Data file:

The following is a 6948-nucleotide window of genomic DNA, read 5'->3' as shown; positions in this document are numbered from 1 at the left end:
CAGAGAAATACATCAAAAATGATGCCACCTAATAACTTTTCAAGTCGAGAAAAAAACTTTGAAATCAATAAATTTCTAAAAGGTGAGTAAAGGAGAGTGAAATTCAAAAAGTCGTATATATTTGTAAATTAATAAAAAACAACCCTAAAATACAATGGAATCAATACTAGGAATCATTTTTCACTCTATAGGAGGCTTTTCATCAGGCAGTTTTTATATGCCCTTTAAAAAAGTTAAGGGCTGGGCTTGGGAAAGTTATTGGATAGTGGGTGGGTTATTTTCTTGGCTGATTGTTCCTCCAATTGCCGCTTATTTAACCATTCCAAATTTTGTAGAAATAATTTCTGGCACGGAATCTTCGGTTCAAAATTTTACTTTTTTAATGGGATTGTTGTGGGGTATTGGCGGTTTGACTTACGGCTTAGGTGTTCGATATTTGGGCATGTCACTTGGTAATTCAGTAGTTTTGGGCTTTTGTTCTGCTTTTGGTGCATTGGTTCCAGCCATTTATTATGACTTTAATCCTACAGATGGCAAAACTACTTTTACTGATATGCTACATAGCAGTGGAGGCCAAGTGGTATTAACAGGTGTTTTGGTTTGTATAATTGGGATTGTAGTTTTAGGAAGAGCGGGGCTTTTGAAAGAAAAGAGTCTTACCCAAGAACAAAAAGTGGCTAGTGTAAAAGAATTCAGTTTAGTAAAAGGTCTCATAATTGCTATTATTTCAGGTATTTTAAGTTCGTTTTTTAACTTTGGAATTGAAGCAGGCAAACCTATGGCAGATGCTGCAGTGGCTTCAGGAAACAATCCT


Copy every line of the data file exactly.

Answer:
The following is a 6948-nucleotide window of genomic DNA, read 5'->3' as shown; positions in this document are numbered from 1 at the left end:
CAGAGAAATACATCAAAAATGATGCCACCTAATAACTTTTCAAGTCGAGAAAAAAACTTTGAAATCAATAAATTTCTAAAAGGTGAGTAAAGGAGAGTGAAATTCAAAAAGTCGTATATATTTGTAAATTAATAAAAAACAACCCTAAAATACAATGGAATCAATACTAGGAATCATTTTTCACTCTATAGGAGGCTTTTCATCAGGCAGTTTTTATATGCCCTTTAAAAAAGTTAAGGGCTGGGCTTGGGAAAGTTATTGGATAGTGGGTGGGTTATTTTCTTGGCTGATTGTTCCTCCAATTGCCGCTTATTTAACCATTCCAAATTTTGTAGAAATAATTTCTGGCACGGAATCTTCGGTTCAAAATTTTACTTTTTTAATGGGATTGTTGTGGGGTATTGGCGGTTTGACTTACGGCTTAGGTGTTCGATATTTGGGCATGTCACTTGGTAATTCAGTAGTTTTGGGCTTTTGTTCTGCTTTTGGTGCATTGGTTCCAGCCATTTATTATGACTTTAATCCTACAGATGGCAAAACTACTTTTACTGATATGCTACATAGCAGTGGAGGCCAAGTGGTATTAACAGGTGTTTTGGTTTGTATAATTGGGATTGTAGTTTTAGGAAGAGCGGGGCTTTTGAAAGAAAAGAGTCTTACCCAAGAACAAAAAGTGGCTAGTGTAAAAGAATTCAGTTTAGTAAAAGGTCTCATAATTGCTATTATTTCAGGTATTTTAAGTTCGTTTTTTAACTTTGGAATTGAAGCAGGCAAACCTATGGCAGATGCTGCAGTGGCTTCAGGAAACAATCCT